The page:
The results obtained in the first activity show that the majority of future teachers are able to identify hate speech like the one we presented to them. The majority attributes the characteristics described by Mouffe (2000, 2005) and Parekh (2006) to hate speech. It is noteworthy that 24.56% relate hate speech to the fact that it displaces the targeted group, and other 24.56% to the fact that triggers passions and emotions. This is an important point as we cannot relate emotions of an ideological nature with something that is intrinsically negative. While in this case it is clearly an example of hate speech, not all discourses that transmit emotions must be dismantled, provided they are not constructed in existentialist terms (Zembylas, 2019). A considerable number of the responses refer to racism in the discourse, arguing that discourses of this type displace the hated group from normal social relations. Although the future teachers who identified the hate narratives are a majority, it is concerning that 9.65% did not manage to detect them. Recent studies show how internet users’ intervention against hate speech is more likely when hate comments contain strongly abusive and hateful language such as insults (Kunst et al., 2021). May it be possible for this nearly 10% of future teachers to not have detected the hate message underlining sublte and disparaging language. Nevertheless, 2 of them reproduced the hate speech. Although it is a very small number, it is shocking that future teachers reproduce hate speech against the Muslim population, in this case. We believe that, to educate critical citizens, we need to have critical teachers. A teacher who elaborates hate speech cannot be a critical teacher, nor a teacher.

In the second activity, the results show that 74.56% were able to develop counter speech, although in the majority of cases (43.86%) they highlight the inexactness of the arguments in the hate speech. Only a minority use other strategies. None of the narratives combine more than one strategy or consider the counterspeech for an explicit translation in their educational practice. It is also important to note that 17.54% developed an alternative narrative revealing proactive strategies, and alternatives to the simple critique of the hate speech. Strategies such as the use of humour or satire were not used by the future teachers, which shows that not all the strategies proposed by Tuck and Silverman (2016) are suitable in any context, or that the simulated situation in an academic context does not favour them. On the contrary, 25.44% did not develop a counterspeech or an alternative narrative, either because they did not think they were able to or because they did not think it was relevant. In recent research, Kunst et al. (2021) highlight how the willingness to engage in intervention against hate comments depends on the attacked social group. Thus it would be interesting to carry other similar studies out, modifying the targeted social group.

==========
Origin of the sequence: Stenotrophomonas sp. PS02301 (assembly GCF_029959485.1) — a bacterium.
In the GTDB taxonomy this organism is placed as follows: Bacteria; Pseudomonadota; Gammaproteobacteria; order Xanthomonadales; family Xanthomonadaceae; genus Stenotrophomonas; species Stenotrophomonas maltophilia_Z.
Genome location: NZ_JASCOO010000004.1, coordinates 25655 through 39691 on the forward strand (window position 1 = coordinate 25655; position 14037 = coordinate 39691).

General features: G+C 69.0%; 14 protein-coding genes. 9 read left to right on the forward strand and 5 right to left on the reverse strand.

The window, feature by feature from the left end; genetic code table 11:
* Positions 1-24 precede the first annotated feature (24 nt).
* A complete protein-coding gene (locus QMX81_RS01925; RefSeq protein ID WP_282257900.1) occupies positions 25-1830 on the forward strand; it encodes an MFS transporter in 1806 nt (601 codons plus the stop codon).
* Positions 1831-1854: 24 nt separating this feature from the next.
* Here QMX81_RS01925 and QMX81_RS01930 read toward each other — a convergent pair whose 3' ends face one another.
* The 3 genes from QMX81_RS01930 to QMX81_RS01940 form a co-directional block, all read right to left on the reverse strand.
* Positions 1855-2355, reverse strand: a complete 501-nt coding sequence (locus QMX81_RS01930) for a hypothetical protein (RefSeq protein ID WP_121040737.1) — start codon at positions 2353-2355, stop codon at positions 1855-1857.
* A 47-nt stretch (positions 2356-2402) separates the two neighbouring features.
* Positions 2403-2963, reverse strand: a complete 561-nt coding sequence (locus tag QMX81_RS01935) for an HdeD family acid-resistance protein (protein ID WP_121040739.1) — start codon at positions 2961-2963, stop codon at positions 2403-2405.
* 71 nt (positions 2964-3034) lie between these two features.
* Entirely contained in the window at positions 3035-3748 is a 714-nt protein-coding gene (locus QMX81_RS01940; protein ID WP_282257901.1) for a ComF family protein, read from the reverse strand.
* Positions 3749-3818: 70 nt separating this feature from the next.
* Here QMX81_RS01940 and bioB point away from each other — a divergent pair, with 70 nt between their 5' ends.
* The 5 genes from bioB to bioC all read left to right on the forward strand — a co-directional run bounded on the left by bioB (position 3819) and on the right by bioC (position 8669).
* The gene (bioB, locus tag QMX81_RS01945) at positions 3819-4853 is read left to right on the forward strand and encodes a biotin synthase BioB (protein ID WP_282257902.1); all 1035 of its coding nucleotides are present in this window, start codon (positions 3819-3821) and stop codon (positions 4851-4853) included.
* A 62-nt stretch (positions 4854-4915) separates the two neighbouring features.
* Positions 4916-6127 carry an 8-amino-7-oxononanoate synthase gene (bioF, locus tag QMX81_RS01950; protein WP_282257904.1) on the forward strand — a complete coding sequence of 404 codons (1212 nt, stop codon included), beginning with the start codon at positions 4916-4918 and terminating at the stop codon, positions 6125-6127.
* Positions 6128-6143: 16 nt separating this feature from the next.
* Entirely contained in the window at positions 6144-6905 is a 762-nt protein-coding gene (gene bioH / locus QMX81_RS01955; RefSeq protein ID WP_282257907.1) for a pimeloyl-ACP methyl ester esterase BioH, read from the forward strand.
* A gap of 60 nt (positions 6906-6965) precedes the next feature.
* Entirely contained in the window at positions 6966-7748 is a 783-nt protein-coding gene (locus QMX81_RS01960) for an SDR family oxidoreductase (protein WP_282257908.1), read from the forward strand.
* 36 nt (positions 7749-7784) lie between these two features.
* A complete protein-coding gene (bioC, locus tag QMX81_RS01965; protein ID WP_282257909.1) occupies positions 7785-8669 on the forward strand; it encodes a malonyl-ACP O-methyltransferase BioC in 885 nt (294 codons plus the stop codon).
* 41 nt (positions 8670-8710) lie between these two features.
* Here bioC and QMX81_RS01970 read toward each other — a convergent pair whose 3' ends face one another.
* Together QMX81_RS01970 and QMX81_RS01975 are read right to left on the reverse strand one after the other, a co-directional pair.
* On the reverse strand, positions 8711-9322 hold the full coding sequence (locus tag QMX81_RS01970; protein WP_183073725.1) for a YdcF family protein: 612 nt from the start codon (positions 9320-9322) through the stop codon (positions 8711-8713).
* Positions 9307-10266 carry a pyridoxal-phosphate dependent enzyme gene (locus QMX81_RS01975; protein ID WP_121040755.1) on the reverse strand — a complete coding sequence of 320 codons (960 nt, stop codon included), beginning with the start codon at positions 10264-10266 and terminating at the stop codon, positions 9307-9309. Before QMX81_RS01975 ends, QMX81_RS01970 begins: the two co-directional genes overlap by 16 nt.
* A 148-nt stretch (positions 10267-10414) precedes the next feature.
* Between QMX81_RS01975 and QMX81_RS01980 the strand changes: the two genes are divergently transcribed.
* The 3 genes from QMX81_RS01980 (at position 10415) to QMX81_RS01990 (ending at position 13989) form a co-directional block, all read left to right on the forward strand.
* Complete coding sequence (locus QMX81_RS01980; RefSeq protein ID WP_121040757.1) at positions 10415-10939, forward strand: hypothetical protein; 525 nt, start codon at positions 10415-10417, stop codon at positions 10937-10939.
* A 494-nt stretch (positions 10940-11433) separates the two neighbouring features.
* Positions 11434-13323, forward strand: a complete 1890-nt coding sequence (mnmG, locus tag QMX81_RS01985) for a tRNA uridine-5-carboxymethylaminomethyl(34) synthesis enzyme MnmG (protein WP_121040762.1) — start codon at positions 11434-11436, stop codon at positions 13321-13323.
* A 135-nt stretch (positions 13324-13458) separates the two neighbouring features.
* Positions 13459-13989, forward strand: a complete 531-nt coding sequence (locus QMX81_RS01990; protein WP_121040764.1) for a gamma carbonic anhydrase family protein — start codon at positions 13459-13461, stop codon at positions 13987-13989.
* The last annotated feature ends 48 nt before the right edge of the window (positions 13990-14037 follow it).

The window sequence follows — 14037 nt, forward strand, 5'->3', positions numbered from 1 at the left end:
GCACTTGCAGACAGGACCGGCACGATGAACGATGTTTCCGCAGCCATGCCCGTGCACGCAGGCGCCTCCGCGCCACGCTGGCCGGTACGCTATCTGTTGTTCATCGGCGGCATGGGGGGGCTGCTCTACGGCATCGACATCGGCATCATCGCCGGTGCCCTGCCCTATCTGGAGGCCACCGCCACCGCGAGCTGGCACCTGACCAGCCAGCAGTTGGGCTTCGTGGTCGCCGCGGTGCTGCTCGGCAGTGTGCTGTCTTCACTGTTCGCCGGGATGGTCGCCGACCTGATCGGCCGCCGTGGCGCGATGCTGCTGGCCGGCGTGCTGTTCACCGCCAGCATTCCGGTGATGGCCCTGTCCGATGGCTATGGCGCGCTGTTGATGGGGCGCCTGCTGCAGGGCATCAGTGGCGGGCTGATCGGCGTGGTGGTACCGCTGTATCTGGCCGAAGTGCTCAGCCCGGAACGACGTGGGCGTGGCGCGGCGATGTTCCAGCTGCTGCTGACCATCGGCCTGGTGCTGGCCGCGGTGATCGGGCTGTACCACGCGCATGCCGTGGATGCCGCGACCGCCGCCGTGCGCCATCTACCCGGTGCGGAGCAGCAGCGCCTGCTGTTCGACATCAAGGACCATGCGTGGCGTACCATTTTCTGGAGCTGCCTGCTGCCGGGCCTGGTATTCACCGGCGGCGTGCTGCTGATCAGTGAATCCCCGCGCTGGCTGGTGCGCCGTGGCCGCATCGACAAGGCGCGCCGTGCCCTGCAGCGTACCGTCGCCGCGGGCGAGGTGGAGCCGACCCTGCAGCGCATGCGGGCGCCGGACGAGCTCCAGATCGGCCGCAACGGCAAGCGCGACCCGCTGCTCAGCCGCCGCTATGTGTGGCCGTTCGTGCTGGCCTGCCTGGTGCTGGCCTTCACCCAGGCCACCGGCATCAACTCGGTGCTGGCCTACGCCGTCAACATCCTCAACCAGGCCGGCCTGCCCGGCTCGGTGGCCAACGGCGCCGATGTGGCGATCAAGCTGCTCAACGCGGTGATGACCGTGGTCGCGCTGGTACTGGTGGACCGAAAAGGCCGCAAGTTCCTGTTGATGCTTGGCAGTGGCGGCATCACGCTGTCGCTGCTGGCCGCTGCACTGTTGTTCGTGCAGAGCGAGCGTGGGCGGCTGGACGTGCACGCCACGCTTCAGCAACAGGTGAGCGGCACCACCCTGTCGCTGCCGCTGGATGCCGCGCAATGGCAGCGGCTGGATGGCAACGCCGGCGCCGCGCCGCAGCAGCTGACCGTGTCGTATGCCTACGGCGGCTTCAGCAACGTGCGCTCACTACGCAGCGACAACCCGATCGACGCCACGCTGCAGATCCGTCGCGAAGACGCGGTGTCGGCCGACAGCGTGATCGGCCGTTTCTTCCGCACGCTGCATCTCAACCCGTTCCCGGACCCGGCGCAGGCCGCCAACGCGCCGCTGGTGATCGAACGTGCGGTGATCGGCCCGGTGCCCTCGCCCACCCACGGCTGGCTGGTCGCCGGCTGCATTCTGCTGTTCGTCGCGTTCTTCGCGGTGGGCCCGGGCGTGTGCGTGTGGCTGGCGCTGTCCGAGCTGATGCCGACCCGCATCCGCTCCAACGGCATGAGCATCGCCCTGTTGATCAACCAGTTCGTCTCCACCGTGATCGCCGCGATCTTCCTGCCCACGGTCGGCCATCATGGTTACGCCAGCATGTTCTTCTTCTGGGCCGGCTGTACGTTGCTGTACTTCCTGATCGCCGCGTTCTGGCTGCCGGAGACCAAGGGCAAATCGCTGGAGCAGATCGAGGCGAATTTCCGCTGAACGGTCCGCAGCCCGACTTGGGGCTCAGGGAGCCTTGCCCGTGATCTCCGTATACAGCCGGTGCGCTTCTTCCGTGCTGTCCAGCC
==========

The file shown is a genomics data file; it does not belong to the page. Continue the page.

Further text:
These results highlight the lack of training in working with hate speech and the construction of counterspeeches in the universities studied. It is likely that these results will not be very different in other Spanish universities. This statement is consistent with the results obtained in other similar research. Previous studies (Arroyo et al., 2018; García-Ruiz and Zorrilla Luque, 2019; Ortega-Sánchez et al., 2021), show that the number of future teachers who develop critical narratives in relation to hate speech is very low. According to these studies, the majority of future teachers develop simplistic narratives and do not identify the complexity of the social problem being addressed. Moreover, they show difficulties when developing a counterspeech. They also point to the difficulties that arise from interpreting the curriculum, to develop a didactic proposal that is committed to problems in society, as it generates ideological conflicts, linked to social beliefs and representations. Nevertheless, the present study shows more optimistic results in some aspects. On Ortega-Sánchez et al. (2021), there’s a minority of trainee teachers’ narratives capable of rationalising the incoherences of hate speech; in the present one, nearly 70% of the future teachers not only identify hate speeches but also dismantle their arguments, incoherence and narrative strategies.